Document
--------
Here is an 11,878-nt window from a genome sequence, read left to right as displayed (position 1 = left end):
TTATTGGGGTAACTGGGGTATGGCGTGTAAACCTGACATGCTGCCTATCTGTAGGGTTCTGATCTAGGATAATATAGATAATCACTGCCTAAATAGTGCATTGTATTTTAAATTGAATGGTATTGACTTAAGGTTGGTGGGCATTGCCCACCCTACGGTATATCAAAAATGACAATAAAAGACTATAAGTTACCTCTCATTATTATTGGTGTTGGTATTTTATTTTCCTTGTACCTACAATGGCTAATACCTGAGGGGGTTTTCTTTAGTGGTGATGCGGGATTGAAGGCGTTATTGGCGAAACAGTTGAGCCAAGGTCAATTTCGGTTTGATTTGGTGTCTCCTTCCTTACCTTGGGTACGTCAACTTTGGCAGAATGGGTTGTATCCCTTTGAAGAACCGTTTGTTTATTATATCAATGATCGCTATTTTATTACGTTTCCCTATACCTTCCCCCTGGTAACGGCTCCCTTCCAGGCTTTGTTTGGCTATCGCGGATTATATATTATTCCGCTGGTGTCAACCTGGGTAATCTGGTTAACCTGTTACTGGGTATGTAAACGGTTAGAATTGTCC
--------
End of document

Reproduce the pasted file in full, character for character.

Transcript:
Here is an 11,878-nt window from a genome sequence, read left to right as displayed (position 1 = left end):
TTATTGGGGTAACTGGGGTATGGCGTGTAAACCTGACATGCTGCCTATCTGTAGGGTTCTGATCTAGGATAATATAGATAATCACTGCCTAAATAGTGCATTGTATTTTAAATTGAATGGTATTGACTTAAGGTTGGTGGGCATTGCCCACCCTACGGTATATCAAAAATGACAATAAAAGACTATAAGTTACCTCTCATTATTATTGGTGTTGGTATTTTATTTTCCTTGTACCTACAATGGCTAATACCTGAGGGGGTTTTCTTTAGTGGTGATGCGGGATTGAAGGCGTTATTGGCGAAACAGTTGAGCCAAGGTCAATTTCGGTTTGATTTGGTGTCTCCTTCCTTACCTTGGGTACGTCAACTTTGGCAGAATGGGTTGTATCCCTTTGAAGAACCGTTTGTTTATTATATCAATGATCGCTATTTTATTACGTTTCCCTATACCTTCCCCCTGGTAACGGCTCCCTTCCAGGCTTTGTTTGGCTATCGCGGATTATATATTATTCCGCTGGTGTCAACCTGGGTAATCTGGTTAACCTGTTACTGGGTATGTAAACGGTTAGAATTGTCC